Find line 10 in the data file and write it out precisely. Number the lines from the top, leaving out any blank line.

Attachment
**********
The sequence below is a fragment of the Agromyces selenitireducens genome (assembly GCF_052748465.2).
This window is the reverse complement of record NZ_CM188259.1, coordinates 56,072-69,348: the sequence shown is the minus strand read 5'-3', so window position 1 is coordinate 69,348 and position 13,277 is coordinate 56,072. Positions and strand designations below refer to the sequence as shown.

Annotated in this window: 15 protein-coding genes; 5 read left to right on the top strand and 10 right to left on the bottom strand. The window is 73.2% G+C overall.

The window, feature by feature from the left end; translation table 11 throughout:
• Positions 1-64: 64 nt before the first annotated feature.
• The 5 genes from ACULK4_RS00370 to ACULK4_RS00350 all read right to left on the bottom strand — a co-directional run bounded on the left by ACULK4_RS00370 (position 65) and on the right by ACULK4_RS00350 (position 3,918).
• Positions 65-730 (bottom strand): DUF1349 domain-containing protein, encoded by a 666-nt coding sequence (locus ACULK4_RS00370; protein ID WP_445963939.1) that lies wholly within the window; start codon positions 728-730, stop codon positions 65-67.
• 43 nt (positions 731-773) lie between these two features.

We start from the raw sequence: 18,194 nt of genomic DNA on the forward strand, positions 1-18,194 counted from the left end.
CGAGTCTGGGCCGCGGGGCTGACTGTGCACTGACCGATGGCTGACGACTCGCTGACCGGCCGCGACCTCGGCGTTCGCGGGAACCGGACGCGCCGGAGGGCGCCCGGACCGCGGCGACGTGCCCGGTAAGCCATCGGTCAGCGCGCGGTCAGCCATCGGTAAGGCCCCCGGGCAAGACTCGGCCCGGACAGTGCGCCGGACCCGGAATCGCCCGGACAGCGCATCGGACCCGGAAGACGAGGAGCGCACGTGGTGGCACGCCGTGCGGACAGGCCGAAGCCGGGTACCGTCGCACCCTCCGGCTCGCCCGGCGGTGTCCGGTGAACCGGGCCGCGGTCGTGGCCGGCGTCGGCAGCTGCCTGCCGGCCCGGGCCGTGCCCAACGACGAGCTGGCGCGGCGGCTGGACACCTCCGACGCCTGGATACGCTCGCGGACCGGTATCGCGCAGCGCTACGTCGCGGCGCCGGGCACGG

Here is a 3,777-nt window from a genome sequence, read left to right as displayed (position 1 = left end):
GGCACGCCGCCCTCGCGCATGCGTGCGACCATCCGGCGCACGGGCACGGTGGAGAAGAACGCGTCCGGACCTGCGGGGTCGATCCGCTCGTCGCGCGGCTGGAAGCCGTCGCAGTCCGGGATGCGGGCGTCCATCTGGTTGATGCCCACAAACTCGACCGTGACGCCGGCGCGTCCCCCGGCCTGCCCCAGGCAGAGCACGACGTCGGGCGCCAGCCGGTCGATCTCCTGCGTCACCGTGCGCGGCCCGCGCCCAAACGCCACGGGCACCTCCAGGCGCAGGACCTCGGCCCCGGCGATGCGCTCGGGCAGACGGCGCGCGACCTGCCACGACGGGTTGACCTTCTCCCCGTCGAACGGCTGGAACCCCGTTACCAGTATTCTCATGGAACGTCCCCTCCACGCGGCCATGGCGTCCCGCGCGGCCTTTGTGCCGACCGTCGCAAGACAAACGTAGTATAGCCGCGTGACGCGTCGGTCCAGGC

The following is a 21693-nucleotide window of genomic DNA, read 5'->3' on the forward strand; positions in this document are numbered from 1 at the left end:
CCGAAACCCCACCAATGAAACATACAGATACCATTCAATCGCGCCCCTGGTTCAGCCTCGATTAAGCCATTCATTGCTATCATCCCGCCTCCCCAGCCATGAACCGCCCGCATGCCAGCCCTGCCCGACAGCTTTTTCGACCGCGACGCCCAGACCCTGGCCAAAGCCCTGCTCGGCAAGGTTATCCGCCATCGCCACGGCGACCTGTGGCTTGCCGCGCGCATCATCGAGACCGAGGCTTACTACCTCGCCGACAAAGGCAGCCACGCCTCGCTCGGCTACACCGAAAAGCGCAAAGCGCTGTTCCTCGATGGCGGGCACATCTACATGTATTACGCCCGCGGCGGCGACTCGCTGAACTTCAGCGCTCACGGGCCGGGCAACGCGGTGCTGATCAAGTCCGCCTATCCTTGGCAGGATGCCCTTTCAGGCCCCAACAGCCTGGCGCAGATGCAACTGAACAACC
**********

CGAGTCTGGGCCGCGGGGCTGACTGTGCACTGACCGATGGCTGACGACTCGCTGACCGGCCGCGACCTCGGCGTTCGCGGGAACCGGACGCGCCGGAGGGCGCCCGGACCGCGGCGACGTGCCCGGTAAGCCATCGGTCAGCGCGCGGTCAGCCATCGGTAAGGCCCCCGGGCAAGACTCGGCCCGGACAGTGCGCCGGACCCGGAATCGCCCGGACAGCGCATCGGACCCGGAAGACGAGGAGCGCACGTGGTGGCACGCCGTGCGGACAGGCCGAAGCCGGGTACCGTCGCACCCTCCGGCTCGCCCGGCGGTGTCCGGTGAACCGGGCCGCGGTCGTGGCCGGCGTCGGCAGCTGCCTGCCGGCCCGGGCCGTGCCCAACGACGAGCTGGCGCGGCGGCTGGACACCTCCGACGCCTGGATACGCTCGCGGACCGGTATCGCGCAGCGCTACGTCGCGGCGCCGGGCACGG